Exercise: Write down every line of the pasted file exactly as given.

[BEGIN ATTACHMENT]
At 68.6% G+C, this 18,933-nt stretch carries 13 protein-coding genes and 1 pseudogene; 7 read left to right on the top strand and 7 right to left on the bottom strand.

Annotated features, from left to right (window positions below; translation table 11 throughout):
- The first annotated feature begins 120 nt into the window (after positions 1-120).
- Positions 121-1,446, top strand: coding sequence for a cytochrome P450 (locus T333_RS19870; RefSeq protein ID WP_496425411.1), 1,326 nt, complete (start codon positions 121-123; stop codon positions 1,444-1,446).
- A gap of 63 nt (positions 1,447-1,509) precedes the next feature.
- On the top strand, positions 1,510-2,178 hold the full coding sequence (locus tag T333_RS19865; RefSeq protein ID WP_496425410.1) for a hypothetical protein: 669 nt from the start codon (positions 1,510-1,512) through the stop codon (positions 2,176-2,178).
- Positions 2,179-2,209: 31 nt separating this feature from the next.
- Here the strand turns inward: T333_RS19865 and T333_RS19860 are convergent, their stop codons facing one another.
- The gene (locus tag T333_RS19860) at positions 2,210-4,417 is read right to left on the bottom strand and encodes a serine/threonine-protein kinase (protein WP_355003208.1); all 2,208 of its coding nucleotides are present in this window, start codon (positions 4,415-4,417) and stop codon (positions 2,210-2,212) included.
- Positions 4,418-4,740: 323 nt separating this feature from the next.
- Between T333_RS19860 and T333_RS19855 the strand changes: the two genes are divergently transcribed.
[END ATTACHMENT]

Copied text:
At 68.6% G+C, this 18,933-nt stretch carries 13 protein-coding genes and 1 pseudogene; 7 read left to right on the top strand and 7 right to left on the bottom strand.

Annotated features, from left to right (window positions below; translation table 11 throughout):
- The first annotated feature begins 120 nt into the window (after positions 1-120).
- Positions 121-1,446, top strand: coding sequence for a cytochrome P450 (locus T333_RS19870; RefSeq protein ID WP_496425411.1), 1,326 nt, complete (start codon positions 121-123; stop codon positions 1,444-1,446).
- A gap of 63 nt (positions 1,447-1,509) precedes the next feature.
- On the top strand, positions 1,510-2,178 hold the full coding sequence (locus tag T333_RS19865; RefSeq protein ID WP_496425410.1) for a hypothetical protein: 669 nt from the start codon (positions 1,510-1,512) through the stop codon (positions 2,176-2,178).
- Positions 2,179-2,209: 31 nt separating this feature from the next.
- Here the strand turns inward: T333_RS19865 and T333_RS19860 are convergent, their stop codons facing one another.
- The gene (locus tag T333_RS19860) at positions 2,210-4,417 is read right to left on the bottom strand and encodes a serine/threonine-protein kinase (protein WP_355003208.1); all 2,208 of its coding nucleotides are present in this window, start codon (positions 4,415-4,417) and stop codon (positions 2,210-2,212) included.
- Positions 4,418-4,740: 323 nt separating this feature from the next.
- Between T333_RS19860 and T333_RS19855 the strand changes: the two genes are divergently transcribed.